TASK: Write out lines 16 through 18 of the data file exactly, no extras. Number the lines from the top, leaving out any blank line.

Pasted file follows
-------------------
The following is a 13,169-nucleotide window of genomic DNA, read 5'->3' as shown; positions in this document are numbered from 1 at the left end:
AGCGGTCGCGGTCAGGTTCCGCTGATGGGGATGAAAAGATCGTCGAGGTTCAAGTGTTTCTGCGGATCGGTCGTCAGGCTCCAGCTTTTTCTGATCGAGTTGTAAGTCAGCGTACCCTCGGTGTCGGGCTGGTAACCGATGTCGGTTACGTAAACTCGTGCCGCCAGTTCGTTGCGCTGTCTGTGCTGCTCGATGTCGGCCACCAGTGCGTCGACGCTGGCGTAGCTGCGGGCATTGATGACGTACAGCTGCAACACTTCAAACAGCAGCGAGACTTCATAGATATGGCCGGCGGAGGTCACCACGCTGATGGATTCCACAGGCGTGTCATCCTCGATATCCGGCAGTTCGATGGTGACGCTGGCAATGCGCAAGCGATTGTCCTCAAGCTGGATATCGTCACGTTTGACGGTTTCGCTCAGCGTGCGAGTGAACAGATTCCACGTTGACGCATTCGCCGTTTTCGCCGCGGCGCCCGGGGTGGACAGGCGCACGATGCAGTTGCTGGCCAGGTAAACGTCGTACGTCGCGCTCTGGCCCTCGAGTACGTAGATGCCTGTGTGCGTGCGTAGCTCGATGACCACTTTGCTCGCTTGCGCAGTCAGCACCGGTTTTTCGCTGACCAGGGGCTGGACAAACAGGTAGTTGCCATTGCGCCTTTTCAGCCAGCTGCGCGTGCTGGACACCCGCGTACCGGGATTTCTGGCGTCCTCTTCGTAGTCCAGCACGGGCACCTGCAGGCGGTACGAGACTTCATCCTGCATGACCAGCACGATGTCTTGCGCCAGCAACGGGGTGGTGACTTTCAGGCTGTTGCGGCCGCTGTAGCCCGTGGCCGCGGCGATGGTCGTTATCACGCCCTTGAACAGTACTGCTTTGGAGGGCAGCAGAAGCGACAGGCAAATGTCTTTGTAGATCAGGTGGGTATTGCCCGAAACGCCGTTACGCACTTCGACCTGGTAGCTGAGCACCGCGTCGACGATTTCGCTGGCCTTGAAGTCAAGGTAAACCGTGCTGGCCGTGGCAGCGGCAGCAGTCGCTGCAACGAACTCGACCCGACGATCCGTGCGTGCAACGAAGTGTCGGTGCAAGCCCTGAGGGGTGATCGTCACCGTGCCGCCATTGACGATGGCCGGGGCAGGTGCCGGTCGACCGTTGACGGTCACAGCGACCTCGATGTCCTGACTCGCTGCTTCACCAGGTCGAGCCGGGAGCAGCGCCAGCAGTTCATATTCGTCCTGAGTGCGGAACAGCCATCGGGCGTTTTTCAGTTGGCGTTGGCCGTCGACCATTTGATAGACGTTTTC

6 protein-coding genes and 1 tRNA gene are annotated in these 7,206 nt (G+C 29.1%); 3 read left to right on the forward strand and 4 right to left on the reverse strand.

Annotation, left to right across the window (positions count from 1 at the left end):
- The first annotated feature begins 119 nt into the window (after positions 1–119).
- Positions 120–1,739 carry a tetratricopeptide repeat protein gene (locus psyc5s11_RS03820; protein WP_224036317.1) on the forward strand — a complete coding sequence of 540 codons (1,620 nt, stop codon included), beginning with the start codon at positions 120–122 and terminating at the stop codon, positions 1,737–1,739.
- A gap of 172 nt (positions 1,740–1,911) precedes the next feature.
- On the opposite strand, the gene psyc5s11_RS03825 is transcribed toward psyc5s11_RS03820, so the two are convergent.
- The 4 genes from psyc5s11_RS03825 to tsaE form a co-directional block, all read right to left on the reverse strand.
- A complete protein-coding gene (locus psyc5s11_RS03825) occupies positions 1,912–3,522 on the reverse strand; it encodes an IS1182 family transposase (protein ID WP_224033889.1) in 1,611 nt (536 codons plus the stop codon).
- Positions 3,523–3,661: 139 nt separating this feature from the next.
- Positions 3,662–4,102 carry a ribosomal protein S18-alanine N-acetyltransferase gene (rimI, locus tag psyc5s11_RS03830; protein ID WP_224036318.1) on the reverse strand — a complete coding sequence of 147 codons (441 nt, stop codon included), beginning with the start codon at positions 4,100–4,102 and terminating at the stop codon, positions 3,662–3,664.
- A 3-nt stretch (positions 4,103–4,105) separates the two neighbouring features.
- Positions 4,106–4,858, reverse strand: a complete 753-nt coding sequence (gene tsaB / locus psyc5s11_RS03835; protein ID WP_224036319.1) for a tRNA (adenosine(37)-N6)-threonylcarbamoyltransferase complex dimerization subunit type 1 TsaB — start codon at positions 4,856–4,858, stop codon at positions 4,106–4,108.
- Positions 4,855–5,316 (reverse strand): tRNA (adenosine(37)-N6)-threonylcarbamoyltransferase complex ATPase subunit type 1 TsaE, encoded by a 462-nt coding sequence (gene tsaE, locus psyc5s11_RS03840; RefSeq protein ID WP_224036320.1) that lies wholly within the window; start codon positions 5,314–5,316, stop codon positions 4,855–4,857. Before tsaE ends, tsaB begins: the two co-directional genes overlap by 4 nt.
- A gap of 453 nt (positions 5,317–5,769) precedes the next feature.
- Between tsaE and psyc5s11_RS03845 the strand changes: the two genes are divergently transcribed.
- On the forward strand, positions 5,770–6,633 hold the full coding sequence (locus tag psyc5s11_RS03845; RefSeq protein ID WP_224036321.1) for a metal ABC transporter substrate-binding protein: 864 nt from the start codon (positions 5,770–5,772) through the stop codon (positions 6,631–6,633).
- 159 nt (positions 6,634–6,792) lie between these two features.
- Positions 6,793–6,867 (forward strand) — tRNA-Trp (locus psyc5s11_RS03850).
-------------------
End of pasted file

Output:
- A gap of 453 nt (positions 5,317–5,769) precedes the next feature.
- Between tsaE and psyc5s11_RS03845 the strand changes: the two genes are divergently transcribed.
- On the forward strand, positions 5,770–6,633 hold the full coding sequence (locus tag psyc5s11_RS03845; RefSeq protein ID WP_224036321.1) for a metal ABC transporter substrate-binding protein: 864 nt from the start codon (positions 5,770–5,772) through the stop codon (positions 6,631–6,633).